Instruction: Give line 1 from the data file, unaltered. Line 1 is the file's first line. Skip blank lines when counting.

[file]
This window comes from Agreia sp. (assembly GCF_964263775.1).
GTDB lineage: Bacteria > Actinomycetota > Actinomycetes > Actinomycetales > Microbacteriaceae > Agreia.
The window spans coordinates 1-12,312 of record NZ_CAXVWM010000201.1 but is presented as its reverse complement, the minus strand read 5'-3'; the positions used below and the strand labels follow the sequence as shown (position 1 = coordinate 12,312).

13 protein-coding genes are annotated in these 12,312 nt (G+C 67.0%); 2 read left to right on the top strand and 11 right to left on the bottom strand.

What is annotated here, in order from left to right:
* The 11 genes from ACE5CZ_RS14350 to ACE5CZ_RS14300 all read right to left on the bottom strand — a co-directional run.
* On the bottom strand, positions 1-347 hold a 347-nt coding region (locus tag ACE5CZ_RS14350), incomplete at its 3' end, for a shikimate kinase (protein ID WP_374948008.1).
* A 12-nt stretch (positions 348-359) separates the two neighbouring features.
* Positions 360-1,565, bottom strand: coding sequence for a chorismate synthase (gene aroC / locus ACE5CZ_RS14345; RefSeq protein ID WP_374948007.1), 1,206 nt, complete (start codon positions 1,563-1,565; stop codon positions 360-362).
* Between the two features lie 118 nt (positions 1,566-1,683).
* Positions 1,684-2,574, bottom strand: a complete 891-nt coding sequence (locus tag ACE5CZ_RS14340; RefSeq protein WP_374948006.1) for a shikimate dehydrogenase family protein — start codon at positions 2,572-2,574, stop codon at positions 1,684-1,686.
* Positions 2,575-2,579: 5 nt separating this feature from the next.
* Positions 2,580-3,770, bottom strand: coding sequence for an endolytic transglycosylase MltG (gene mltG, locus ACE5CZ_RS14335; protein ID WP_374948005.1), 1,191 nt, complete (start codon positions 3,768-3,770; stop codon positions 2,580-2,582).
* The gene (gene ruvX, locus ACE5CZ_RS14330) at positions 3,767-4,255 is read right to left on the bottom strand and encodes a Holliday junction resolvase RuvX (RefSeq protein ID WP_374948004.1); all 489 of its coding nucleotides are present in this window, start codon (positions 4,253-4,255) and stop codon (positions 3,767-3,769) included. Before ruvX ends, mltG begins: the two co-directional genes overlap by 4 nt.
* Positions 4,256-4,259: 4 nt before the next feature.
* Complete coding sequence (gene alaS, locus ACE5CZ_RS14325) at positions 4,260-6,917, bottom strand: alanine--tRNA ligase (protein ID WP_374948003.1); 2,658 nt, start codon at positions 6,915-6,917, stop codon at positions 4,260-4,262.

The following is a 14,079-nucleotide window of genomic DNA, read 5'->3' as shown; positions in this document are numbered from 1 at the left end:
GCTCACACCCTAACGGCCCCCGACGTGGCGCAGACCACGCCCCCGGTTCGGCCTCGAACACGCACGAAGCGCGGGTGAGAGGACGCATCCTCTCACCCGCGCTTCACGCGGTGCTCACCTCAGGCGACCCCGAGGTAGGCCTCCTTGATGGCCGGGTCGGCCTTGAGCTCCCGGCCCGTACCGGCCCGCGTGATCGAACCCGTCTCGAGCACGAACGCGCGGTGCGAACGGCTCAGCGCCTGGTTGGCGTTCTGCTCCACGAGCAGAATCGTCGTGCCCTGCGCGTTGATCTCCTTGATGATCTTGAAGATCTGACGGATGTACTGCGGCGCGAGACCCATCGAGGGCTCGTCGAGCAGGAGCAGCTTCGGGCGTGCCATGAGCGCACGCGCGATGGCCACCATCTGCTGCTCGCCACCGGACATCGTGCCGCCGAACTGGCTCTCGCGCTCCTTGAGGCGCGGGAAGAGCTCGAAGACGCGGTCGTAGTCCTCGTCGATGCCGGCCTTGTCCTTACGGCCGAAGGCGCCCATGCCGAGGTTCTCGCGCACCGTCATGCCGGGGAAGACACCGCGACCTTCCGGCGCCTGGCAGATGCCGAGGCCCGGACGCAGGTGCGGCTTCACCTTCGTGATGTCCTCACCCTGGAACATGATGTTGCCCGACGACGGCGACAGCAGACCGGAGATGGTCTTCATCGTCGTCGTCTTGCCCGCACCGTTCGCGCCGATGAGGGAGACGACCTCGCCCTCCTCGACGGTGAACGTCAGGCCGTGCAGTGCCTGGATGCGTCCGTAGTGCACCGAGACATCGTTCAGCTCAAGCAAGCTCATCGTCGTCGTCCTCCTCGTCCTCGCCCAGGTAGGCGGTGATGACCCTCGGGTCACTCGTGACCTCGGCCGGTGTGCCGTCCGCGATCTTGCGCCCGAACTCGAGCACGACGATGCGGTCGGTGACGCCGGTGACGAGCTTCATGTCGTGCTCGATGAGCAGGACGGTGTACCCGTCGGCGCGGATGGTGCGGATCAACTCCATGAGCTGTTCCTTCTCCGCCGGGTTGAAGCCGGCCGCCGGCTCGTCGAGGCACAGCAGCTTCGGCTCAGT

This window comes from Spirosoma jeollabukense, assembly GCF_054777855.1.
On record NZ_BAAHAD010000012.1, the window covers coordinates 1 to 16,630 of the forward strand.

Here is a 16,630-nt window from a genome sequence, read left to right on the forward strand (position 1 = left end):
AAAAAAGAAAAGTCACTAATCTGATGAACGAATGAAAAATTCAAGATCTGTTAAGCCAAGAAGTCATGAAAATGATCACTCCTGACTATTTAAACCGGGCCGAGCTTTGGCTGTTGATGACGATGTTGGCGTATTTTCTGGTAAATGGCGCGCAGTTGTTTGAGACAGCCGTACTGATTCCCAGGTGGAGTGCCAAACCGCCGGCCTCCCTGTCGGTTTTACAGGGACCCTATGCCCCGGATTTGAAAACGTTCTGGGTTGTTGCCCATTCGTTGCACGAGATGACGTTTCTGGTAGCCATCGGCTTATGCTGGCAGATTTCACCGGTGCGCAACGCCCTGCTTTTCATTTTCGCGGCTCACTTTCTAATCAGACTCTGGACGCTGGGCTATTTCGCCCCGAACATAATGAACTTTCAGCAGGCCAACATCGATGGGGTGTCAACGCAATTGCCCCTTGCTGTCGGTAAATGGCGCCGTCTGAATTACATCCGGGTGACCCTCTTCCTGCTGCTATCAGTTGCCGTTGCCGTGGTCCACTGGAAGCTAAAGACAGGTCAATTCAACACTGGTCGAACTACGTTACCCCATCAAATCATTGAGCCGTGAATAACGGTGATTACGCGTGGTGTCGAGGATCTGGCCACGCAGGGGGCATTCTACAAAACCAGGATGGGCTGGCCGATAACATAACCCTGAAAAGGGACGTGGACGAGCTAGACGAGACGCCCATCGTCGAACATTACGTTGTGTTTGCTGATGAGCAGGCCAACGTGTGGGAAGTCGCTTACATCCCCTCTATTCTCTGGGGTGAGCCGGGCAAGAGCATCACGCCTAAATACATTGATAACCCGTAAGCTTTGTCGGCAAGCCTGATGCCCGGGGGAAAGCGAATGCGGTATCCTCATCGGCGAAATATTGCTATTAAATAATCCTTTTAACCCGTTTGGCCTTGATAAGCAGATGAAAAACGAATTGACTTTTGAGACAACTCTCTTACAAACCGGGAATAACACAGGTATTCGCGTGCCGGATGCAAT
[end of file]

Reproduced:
This window comes from Agreia sp. (assembly GCF_964263775.1).